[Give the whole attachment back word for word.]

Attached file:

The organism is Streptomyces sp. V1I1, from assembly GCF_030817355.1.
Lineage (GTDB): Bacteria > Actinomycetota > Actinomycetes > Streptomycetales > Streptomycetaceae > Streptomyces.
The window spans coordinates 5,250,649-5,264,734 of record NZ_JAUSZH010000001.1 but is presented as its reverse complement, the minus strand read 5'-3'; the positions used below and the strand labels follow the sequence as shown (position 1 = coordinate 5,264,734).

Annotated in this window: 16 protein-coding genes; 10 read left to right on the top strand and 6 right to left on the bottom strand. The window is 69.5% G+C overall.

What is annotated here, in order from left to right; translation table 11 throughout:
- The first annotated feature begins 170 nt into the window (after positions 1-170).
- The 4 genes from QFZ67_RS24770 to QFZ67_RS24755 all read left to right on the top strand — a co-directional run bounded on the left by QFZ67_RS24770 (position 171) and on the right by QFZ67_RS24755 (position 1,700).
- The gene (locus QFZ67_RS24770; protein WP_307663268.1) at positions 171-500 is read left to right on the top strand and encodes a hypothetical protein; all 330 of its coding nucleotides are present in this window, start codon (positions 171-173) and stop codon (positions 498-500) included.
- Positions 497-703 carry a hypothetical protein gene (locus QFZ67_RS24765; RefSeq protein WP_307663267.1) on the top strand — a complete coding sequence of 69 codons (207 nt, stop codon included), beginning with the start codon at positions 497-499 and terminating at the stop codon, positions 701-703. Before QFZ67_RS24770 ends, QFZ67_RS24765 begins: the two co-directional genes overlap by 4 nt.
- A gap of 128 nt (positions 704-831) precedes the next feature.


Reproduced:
The organism is Streptomyces sp. V1I1, from assembly GCF_030817355.1.
Lineage (GTDB): Bacteria > Actinomycetota > Actinomycetes > Streptomycetales > Streptomycetaceae > Streptomyces.
The window spans coordinates 5,250,649-5,264,734 of record NZ_JAUSZH010000001.1 but is presented as its reverse complement, the minus strand read 5'-3'; the positions used below and the strand labels follow the sequence as shown (position 1 = coordinate 5,264,734).

Annotated in this window: 16 protein-coding genes; 10 read left to right on the top strand and 6 right to left on the bottom strand. The window is 69.5% G+C overall.

What is annotated here, in order from left to right; translation table 11 throughout:
- The first annotated feature begins 170 nt into the window (after positions 1-170).
- The 4 genes from QFZ67_RS24770 to QFZ67_RS24755 all read left to right on the top strand — a co-directional run bounded on the left by QFZ67_RS24770 (position 171) and on the right by QFZ67_RS24755 (position 1,700).
- The gene (locus QFZ67_RS24770; protein WP_307663268.1) at positions 171-500 is read left to right on the top strand and encodes a hypothetical protein; all 330 of its coding nucleotides are present in this window, start codon (positions 171-173) and stop codon (positions 498-500) included.
- Positions 497-703 carry a hypothetical protein gene (locus QFZ67_RS24765; RefSeq protein WP_307663267.1) on the top strand — a complete coding sequence of 69 codons (207 nt, stop codon included), beginning with the start codon at positions 497-499 and terminating at the stop codon, positions 701-703. Before QFZ67_RS24770 ends, QFZ67_RS24765 begins: the two co-directional genes overlap by 4 nt.
- A gap of 128 nt (positions 704-831) precedes the next feature.